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Not a Sin…Not a Sickness.
What the Bible Does and Does Not Say"
by Rev. Elder Donald Eastman. Copyright 1990 Los Angeles, Universal Fellowship Press
HOMOSEXUALITY & THE CHURCH:
The most beautiful word in the Gospel of Jesus Christ is "whosoever." All of God's promises are intended for every human being. This includes gay men and lesbians. How tragic it is that the Christian Church has excluded and persecuted people who are homosexual!
We are all created with
powerful needs for personal relationships. Our quality of life depends
upon the love we share with
others, whether family or friends, partners or peers. Yet, lesbians and
gay men facing hostile attitudes in society often are denied access to healthy
Christ calls us to find ultimate meaning in life through a personal relationship
with our Creator.
This important spiritual union can bring healing and strength to all of our
NOT A SIN…NOT A SICKNESS:
For many centuries, the Christian Church's attitude toward human sexuality was very negative: sex was for procreation, not for pleasure; women and slaves were considered property to be owned by males; and many expressions of heterosexuality, like homosexuality, were considered sinful. Such tradition often continues to influence churches today. Many teach that women should be subordinate to men, continue to permit forms of discrimination against peoples of color, and condemn homosexuals. They say that all homosexual acts are sinful, often referring to their interpretation of scripture.
Other churches today are influenced by a century of psychoanalytic thought promoted through a powerful minority in the field of medicine. They see homosexuality as some kind of sickness. Although this view has now been soundly discredited by the medical profession, some churches and clergy continue to be influenced by the idea. They say that homosexuals are "imperfect" and in need of "healing."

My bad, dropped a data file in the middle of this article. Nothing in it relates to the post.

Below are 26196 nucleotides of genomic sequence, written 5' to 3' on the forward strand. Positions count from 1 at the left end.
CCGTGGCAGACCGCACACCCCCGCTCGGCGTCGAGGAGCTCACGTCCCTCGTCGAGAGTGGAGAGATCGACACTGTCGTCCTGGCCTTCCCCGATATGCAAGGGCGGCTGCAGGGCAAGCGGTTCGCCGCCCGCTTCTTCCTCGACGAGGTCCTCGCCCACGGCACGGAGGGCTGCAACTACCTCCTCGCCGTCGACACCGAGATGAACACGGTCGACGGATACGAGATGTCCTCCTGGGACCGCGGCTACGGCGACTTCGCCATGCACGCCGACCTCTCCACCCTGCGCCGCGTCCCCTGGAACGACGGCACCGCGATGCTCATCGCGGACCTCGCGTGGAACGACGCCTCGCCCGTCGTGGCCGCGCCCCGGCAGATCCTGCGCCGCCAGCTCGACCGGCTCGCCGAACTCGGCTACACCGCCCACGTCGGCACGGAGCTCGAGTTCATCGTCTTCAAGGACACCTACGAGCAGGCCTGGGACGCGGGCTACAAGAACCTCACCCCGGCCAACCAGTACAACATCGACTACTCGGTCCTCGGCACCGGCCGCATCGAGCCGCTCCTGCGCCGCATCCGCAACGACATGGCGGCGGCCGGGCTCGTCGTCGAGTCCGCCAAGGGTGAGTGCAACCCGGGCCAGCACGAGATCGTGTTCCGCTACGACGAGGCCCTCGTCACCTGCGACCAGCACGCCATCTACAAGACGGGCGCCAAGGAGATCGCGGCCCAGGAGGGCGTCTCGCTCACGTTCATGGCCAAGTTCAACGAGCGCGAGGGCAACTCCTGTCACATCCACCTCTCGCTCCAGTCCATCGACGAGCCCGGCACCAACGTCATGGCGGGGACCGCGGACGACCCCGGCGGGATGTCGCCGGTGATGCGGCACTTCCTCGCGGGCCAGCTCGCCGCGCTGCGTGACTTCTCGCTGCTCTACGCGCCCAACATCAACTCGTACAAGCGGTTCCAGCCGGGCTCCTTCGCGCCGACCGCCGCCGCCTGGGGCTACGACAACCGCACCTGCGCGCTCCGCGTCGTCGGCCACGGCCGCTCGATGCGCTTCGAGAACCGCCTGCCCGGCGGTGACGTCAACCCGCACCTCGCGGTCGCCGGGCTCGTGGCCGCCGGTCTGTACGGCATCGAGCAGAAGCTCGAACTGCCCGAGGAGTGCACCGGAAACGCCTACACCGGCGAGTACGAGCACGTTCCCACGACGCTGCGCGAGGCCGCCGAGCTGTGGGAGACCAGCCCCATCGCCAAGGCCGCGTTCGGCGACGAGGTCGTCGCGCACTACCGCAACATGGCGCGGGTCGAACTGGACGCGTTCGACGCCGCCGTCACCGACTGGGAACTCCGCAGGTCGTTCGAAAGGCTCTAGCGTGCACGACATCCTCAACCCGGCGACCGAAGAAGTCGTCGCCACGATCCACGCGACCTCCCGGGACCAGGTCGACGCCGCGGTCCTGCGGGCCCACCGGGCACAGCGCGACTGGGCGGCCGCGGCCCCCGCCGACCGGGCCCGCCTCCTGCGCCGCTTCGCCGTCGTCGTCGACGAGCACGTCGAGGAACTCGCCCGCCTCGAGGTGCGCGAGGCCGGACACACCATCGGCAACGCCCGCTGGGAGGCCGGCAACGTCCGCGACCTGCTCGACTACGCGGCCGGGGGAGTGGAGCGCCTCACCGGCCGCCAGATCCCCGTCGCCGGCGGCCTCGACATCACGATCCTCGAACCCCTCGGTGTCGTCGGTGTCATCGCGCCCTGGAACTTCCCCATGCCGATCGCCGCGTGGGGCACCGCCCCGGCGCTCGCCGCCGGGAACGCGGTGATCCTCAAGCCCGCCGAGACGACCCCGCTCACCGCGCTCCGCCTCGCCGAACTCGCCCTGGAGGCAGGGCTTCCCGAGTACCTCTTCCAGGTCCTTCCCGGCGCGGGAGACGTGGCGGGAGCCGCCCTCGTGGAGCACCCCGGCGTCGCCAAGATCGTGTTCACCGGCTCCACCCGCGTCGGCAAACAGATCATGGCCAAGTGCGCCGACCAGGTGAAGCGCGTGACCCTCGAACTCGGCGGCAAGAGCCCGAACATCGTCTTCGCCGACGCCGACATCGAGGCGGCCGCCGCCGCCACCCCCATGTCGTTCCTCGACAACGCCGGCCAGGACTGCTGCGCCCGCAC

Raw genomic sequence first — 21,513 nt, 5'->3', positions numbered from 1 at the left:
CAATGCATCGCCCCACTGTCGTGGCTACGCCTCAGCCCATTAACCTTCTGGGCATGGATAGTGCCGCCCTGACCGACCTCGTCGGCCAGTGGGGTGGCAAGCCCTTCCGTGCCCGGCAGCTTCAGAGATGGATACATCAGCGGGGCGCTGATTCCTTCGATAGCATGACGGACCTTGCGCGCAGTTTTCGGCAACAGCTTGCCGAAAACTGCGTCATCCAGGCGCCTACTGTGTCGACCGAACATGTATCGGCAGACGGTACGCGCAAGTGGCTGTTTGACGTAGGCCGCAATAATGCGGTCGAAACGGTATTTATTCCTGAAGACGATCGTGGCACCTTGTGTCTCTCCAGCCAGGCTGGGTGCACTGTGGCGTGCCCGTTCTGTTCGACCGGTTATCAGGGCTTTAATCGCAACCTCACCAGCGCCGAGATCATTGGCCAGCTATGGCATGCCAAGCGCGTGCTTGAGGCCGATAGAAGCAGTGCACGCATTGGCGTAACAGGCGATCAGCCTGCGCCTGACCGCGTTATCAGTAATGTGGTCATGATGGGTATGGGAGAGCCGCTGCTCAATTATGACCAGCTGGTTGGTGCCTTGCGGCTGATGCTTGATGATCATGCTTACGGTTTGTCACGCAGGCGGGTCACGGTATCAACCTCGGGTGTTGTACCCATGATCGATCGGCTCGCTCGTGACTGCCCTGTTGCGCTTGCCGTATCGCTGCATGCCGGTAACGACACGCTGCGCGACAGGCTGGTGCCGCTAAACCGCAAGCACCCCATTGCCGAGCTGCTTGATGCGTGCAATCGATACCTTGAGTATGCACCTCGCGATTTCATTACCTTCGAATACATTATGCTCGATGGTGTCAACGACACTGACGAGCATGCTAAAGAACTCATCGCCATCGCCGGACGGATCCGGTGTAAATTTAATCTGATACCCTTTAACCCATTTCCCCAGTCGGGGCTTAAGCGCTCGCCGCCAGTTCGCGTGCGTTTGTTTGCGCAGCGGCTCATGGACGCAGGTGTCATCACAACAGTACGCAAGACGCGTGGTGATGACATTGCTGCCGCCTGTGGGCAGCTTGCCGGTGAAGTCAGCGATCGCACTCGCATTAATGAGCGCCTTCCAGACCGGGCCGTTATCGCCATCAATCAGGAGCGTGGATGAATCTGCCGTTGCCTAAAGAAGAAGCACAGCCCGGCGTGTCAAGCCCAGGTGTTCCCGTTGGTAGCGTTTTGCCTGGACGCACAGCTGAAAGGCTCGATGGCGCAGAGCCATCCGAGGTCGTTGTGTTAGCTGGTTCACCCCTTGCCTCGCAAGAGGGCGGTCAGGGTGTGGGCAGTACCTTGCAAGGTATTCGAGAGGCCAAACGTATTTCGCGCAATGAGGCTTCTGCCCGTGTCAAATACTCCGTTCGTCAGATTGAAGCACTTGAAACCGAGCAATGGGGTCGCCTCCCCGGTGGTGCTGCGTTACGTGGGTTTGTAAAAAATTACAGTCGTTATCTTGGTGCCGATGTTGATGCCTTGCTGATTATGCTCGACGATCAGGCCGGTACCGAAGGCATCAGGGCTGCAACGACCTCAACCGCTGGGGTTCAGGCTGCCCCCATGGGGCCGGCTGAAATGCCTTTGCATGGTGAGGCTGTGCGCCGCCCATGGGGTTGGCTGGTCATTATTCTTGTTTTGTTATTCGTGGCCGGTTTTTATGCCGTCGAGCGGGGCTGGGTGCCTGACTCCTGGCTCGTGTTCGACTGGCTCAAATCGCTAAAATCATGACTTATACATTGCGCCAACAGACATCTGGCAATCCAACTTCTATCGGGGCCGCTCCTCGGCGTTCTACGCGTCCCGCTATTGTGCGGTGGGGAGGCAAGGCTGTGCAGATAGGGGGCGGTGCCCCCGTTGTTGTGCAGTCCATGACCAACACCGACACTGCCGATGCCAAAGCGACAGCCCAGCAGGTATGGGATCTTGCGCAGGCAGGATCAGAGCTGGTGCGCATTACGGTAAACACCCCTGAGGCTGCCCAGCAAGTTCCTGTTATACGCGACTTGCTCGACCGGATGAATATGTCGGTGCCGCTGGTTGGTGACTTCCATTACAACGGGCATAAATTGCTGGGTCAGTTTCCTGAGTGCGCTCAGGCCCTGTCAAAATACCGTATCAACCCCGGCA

The good news is that, since 1968, when Metropolitan Community Church was founded, the emergence of a strong lesbian and gay community, and the conclusions of new scientific studies on homosexuality have forced the Christian Church to reexamine these issues. A growing number of biblical and theological scholars now recognize that Scripture does not condemn loving, responsible homosexual relationships. Therefore, gay men and lesbians should be accepted - just as they are in Christian churches, and homosexual relationships should be celebrated and affirmed!
About The Bible:
The Bible is a collection of writings which span more than a thousand years recounting the history of God's relationship with the Hebrew and Christian people. It was written in several languages, embraces many literary forms, and reflects cultures very different from our own. These are important considerations for properly understanding the Bible in its context. There are vast differences in doctrines between various Christian denominations, all of which use the same Bible. Such differences have led some Christians to claim that other Christians are not
really Christians at all! Biblical interpretation and theology differ from church to church.
and theology also change from time to time. Approximately 150 years ago
in the United States, some
Christian teaching held that there was a two-fold moral order: black
and white. Whites were thought
to be superior to blacks, therefore blacks were to be subservient
and slavery was an institution ordained by God. Clergy who supported such an
abhorrent idea claimed the
authority of the Bible. The conflict over slavery led to divisions
which gave birth to some major Christian denominations. These same denominations,
do not support slavery today. Did the Bible change? No, their interpretation of the Bible did!
New Information Refutes Old Ideas